Get yourself appointed as coordinator of some visiting speaker programs. That means you get to attend every speech, seminar, or class that’s done by an outside expert, if you’re interested. But better than that, you get to spend time with these visiting experts, time when you can discuss any subject you want. It’s like having private tutoring from the smartest people that money can buy. And most of the actual coordination work can be delegated to someone else.
11. Use your car pool.
You can also make use of your company car pool to keep up technically. You can spend your commuting hours with your best technical people. All you have to do is keep the conversation steered away from other subjects.
12. Share the reading load.
You could never keep up with all your technical reading until you and your peers realize that you have the same problem and decide to share the load. Each can read something and report on it to the others. Sometimes, the first reader can tell them to skip half the material. Sometimes they can skip it all. You get multiple times the coverage now for the same effort.
The real voyage of discovery consists not in seeking new landscapes, but in having new eyes. – Marcel Proust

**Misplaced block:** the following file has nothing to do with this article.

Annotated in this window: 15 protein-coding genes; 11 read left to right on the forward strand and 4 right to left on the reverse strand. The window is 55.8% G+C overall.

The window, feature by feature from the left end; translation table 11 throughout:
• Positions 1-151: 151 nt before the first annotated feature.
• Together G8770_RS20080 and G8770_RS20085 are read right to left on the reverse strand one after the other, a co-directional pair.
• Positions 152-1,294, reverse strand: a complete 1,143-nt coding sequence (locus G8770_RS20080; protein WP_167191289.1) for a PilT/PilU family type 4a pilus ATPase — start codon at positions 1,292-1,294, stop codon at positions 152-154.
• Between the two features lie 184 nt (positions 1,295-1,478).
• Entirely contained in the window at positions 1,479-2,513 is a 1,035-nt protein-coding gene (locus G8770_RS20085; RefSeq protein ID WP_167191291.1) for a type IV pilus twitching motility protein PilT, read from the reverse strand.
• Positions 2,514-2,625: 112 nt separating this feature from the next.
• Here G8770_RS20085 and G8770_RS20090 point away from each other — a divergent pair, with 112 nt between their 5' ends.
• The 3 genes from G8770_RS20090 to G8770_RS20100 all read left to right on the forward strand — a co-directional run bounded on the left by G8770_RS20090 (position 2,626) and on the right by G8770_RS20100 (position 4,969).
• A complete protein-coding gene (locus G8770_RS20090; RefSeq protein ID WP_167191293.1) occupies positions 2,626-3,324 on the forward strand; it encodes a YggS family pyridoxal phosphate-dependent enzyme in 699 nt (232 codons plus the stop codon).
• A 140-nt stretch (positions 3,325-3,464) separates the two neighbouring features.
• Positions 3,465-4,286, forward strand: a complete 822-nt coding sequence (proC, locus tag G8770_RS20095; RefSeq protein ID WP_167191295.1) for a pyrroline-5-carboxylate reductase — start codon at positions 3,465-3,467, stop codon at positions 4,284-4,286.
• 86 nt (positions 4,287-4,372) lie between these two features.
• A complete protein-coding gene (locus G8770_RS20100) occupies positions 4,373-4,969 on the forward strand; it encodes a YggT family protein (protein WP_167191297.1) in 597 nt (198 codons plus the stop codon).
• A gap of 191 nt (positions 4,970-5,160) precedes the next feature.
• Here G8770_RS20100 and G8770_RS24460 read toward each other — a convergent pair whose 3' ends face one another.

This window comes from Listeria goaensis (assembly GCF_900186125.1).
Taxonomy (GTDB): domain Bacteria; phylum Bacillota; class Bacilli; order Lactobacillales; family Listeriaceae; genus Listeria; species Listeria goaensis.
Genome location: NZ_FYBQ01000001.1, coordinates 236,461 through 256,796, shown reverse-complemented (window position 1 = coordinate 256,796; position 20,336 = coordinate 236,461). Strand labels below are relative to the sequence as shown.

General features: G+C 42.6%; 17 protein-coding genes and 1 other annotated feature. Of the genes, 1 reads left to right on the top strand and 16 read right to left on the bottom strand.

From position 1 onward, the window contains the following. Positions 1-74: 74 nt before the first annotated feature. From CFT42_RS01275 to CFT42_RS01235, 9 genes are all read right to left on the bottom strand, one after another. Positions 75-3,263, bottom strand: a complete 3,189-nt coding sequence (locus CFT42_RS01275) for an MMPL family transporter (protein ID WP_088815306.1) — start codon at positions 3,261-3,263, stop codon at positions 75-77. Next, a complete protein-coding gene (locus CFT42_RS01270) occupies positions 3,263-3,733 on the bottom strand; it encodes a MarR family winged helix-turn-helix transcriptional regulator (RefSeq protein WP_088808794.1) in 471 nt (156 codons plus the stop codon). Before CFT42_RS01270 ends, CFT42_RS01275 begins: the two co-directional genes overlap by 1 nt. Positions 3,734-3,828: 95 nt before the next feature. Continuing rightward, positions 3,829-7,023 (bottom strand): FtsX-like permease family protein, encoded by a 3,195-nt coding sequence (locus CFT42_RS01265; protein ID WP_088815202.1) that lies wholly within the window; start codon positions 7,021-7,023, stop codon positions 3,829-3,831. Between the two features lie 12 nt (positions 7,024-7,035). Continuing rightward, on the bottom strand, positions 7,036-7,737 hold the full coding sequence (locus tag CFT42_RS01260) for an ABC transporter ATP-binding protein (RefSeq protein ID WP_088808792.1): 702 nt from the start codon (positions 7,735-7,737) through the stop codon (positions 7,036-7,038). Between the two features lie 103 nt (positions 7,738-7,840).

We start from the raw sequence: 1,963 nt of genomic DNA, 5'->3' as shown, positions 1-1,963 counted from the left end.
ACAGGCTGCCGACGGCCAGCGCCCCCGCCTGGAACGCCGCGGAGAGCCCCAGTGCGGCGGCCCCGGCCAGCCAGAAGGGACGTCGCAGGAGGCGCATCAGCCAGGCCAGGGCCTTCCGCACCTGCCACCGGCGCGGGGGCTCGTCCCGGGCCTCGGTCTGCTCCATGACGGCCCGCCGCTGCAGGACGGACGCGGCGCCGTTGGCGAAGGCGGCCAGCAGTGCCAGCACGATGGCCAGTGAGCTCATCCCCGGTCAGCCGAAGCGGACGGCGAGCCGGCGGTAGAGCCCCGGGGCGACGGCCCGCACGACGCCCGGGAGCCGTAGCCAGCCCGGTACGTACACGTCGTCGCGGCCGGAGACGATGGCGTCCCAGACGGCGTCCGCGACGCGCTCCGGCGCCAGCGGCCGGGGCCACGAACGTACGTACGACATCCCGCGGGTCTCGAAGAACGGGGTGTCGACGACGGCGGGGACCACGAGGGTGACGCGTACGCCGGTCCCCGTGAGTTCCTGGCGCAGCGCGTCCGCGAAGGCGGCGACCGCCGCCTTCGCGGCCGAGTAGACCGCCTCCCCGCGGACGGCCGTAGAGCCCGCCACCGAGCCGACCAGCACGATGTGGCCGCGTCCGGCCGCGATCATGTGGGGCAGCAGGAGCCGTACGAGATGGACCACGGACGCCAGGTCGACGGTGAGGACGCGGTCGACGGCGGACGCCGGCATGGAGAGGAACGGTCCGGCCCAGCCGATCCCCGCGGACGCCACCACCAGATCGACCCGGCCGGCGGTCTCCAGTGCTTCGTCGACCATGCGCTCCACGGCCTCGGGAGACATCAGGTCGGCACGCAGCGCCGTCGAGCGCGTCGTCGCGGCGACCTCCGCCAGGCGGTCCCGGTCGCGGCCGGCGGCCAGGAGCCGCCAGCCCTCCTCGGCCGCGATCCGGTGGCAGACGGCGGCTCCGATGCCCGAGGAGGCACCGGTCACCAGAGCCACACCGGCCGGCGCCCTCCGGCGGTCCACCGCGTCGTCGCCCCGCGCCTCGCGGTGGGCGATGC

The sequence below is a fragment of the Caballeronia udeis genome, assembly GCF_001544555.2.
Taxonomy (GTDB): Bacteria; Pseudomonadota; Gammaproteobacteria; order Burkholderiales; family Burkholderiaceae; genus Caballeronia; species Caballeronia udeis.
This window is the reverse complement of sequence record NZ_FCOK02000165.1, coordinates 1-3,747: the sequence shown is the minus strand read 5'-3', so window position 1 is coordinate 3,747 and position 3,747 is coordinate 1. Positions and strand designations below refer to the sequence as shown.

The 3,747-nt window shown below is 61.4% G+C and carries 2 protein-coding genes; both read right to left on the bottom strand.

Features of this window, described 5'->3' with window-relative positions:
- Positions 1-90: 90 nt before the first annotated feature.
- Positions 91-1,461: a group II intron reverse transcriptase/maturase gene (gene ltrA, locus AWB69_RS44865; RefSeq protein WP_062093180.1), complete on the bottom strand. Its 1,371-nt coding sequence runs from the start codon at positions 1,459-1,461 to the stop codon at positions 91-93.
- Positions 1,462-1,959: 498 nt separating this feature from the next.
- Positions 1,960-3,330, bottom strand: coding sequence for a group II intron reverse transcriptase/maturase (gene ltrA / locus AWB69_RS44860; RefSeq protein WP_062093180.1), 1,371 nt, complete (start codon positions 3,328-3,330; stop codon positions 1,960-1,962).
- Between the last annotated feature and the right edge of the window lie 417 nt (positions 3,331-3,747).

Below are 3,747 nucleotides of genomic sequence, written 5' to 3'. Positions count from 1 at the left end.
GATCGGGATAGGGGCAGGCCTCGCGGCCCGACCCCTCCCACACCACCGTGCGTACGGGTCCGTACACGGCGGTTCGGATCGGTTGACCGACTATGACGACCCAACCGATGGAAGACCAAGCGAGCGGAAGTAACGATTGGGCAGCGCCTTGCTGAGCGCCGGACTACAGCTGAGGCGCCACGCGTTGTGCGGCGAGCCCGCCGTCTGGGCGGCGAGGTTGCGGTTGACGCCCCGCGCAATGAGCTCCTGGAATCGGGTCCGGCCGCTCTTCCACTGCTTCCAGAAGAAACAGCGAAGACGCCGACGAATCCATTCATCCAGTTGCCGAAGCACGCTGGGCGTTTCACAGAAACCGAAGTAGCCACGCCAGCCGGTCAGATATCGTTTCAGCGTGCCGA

You simply cannot read every book that has ever been written in the history of mankind. Your lifetime will not permit it to do that even if you spend all of your awaking hours by just reading books. What is the point of reading all that stuff if you don’t have time to discuss it with your friends, colleagues and other fellow people to get the full understanding or what you have read.
It is the multitude of perspectives about a thing or concept that matters the most about knowledge rather than a single narrow-minded view of things. It is only through that you get far ahead in time.
13. Have a good lunch, but a creative one.
14. Listen to what other people have already learned.
15. Let other people show you how smart they are.
By giving other people some time and space, you are building an organization of trust by giving them respect through listening and learning from their experiences is one of the most time savers in life. You can easily lean on someone trust-worthy for making trivial decisions at the right time since the other person shares the same interest with you , this is both mutually fulfilling and productive.